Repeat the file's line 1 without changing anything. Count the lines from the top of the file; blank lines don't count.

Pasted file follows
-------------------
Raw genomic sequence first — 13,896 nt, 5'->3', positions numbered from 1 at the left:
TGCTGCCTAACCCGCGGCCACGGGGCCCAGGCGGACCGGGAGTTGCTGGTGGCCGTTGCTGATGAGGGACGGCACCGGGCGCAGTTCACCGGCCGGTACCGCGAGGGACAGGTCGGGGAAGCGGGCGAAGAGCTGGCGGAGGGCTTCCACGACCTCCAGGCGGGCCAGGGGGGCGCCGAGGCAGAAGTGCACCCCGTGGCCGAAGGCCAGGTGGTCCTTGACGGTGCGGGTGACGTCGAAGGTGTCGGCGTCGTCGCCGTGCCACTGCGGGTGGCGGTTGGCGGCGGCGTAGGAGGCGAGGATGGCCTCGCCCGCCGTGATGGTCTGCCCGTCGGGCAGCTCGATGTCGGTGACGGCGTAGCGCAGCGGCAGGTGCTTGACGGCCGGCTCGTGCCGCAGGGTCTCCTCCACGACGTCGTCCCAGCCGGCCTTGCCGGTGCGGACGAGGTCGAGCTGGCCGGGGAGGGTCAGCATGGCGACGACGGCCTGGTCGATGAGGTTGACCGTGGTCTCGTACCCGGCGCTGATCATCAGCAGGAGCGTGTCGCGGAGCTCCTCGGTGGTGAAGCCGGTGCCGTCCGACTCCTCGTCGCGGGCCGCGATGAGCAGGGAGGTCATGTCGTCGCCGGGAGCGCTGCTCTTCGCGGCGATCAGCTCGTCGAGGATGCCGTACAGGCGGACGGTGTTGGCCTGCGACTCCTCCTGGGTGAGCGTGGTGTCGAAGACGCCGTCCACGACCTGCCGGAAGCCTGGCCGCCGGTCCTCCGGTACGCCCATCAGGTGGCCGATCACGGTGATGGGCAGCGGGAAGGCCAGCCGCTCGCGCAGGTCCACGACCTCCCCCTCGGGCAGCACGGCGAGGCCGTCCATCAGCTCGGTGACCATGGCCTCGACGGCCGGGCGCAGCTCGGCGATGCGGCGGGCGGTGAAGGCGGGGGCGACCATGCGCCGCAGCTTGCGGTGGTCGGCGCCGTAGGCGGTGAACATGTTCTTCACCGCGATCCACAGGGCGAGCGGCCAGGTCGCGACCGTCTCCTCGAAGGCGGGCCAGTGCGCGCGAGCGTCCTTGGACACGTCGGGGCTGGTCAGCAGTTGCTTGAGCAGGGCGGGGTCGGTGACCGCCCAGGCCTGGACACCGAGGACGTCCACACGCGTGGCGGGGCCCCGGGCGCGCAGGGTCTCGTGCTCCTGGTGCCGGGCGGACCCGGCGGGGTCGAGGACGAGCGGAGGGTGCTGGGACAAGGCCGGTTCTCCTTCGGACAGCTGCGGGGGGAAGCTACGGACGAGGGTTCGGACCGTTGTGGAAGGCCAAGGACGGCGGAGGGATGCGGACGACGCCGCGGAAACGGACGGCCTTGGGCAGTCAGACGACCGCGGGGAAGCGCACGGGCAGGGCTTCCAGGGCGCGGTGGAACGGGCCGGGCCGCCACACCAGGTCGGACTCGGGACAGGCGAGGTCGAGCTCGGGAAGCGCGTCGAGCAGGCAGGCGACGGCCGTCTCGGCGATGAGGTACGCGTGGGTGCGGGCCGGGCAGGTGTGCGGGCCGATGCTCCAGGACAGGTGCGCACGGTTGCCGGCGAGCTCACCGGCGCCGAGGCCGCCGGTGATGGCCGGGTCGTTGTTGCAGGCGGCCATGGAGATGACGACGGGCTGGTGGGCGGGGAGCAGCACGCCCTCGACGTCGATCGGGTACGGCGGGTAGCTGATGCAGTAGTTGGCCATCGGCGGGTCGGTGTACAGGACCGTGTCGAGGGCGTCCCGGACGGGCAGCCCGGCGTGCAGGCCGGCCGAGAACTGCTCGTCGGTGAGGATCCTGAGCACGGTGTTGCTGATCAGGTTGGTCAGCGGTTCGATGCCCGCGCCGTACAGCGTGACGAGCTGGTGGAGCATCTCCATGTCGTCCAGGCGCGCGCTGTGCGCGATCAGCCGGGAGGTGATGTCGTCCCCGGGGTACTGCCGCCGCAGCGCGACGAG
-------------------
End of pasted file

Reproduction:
Raw genomic sequence first — 13,896 nt, 5'->3', positions numbered from 1 at the left: